Why Defining your Identity is Critical for Success.
– An interview with J. Massey.
Today we have J. Massey, a full time real estate investor, entrepreneur, author, speaker, coach, podcast host, and an expert problem solver. J is in a class of his own for providing advice and strategies to help new and experienced investors the world over. He is at his best teaching others how to find and manage investment opportunities such as multi-family properties. He currently owns hundreds of units of properties and has completed even more real estate transactions across several states. He is a highly sought after coach and mentor.
He is going to discuss the importance of understanding your business and investor identity and why it’s critical for your success.
In this interview learn:
- How to find your Investor Identity
- Why understanding Identity is critical to business success
- The best way to build rapport with your clients
- How to dominate in your market
Can you tell us your background story and how you got started in RE?
I was a financial planner.
At the time my wife was pregnant with our child and had a condition called, “hyperemesis gravidarum.” She could not eat or drink anything without assistance of medication or else she would have vomiting convulsions. She lost 18 pounds in her first trimester. We were very scared and anxious.
This left me with the decision of either continuing to work as a self employed financial planner or to stay by her bedside. I chose the later.
Long story short, the cost of those decisions lead us to a financial crisis. We did not earn anywhere near the amount of money we needed because I was always at the hospital by my wife’s side.
We ended up having to sell all of our personal possessions online to barely make ends meet. At the time a friend suggested I become a real estate investor. It sounded odd to us but we looked into it.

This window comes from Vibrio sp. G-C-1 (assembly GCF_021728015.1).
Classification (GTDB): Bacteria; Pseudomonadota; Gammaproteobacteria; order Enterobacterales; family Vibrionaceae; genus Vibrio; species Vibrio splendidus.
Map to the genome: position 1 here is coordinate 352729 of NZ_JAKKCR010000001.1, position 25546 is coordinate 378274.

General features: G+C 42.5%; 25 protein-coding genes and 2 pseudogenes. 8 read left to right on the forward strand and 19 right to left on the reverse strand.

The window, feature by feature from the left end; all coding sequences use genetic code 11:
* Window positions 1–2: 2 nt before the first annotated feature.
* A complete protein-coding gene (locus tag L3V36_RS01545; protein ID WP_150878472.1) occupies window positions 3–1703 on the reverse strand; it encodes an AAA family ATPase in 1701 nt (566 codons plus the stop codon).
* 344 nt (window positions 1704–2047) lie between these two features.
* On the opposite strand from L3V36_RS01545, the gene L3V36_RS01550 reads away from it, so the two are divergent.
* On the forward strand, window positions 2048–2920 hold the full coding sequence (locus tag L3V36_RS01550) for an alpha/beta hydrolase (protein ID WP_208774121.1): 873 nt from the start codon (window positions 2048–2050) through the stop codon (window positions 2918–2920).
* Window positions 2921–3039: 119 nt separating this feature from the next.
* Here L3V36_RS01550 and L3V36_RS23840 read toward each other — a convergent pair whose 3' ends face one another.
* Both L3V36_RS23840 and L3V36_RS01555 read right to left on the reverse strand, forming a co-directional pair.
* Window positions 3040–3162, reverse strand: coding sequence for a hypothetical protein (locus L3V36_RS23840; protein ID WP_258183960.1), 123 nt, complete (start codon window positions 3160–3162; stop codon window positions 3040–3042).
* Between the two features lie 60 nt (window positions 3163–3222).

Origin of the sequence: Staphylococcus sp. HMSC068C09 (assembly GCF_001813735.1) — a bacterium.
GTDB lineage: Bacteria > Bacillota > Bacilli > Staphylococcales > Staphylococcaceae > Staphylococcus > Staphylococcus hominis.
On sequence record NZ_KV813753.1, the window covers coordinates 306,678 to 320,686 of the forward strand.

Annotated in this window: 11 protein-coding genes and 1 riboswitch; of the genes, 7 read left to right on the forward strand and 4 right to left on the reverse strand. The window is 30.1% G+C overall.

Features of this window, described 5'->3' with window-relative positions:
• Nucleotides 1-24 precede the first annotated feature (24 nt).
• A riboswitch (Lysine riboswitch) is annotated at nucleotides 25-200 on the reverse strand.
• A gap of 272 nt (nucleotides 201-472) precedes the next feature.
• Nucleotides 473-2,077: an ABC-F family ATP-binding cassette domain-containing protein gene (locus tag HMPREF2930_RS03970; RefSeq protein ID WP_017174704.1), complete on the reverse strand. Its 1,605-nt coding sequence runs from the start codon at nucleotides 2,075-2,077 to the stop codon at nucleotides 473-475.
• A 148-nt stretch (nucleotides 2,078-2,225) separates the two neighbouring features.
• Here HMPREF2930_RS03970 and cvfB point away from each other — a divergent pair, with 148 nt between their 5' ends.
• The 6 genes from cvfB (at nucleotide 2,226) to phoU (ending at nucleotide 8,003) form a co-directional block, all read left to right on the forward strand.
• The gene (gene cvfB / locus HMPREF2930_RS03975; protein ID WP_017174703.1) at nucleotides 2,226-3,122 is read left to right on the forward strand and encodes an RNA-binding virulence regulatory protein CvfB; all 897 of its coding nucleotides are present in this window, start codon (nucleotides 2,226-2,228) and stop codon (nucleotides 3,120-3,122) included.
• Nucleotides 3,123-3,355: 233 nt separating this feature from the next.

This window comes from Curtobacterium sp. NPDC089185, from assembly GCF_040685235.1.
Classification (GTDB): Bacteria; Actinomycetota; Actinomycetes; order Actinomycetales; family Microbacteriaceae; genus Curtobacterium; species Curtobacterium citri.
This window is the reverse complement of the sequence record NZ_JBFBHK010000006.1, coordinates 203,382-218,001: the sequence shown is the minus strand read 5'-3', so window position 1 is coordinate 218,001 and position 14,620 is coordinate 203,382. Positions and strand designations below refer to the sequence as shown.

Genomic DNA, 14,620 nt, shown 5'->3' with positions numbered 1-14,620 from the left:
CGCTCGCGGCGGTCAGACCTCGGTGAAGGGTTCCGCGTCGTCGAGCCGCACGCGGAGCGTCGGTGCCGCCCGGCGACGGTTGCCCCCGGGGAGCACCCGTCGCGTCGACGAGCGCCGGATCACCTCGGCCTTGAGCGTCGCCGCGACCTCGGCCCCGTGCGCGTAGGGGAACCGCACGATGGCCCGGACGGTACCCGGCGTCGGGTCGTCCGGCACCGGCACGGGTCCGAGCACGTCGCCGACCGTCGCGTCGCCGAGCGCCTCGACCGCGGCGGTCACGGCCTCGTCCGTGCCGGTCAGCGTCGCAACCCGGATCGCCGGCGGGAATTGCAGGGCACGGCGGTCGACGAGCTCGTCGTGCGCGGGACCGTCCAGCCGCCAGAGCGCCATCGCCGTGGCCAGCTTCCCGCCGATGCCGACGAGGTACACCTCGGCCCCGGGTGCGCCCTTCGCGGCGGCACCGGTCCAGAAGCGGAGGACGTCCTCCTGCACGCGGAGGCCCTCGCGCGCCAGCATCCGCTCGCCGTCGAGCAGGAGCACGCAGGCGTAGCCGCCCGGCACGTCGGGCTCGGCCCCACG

This led me down the path of “Wholesaling”. That was the best way for me at the time to make real estate work. That strategy didn’t require any money or credit. It just required a willingness to go out there and take action. We leveraged that to start doing real estate.
And here I am today, teaching others about Real Estate.
You talk a lot about the Investor Identity. Why is it important to know your Investor Identity and what exactly is it?
Any business has to know the customer they are going to serve. The first customer your business serves, is YOU. You and your family.
You need to understand what you’re expecting from your business but also how to get that benefit from your business. What do I mean by this?
Let’s say you want to open up your own restaurant. I can’t just open up any restaurant and put up a sign saying, “Come Eat!”. The first question someone is going to ask me is, “What kind of food is it?” That’s a standard question people want to know.
The same thing holds true for real estate. I can’t serve every person. I can only serve certain people well. This is your Investor Identity. The easiest person to serve first is yourself. You understand yourself best. You know what you like inside your property. You know what living conditions your family needs. You understand these things well.
So don’t make it difficult by trying to serve somebody that you are not. The easiest way is to start serving somebody you understand. Someone similar to yourself. But at the same time, you need to ignore other opportunities.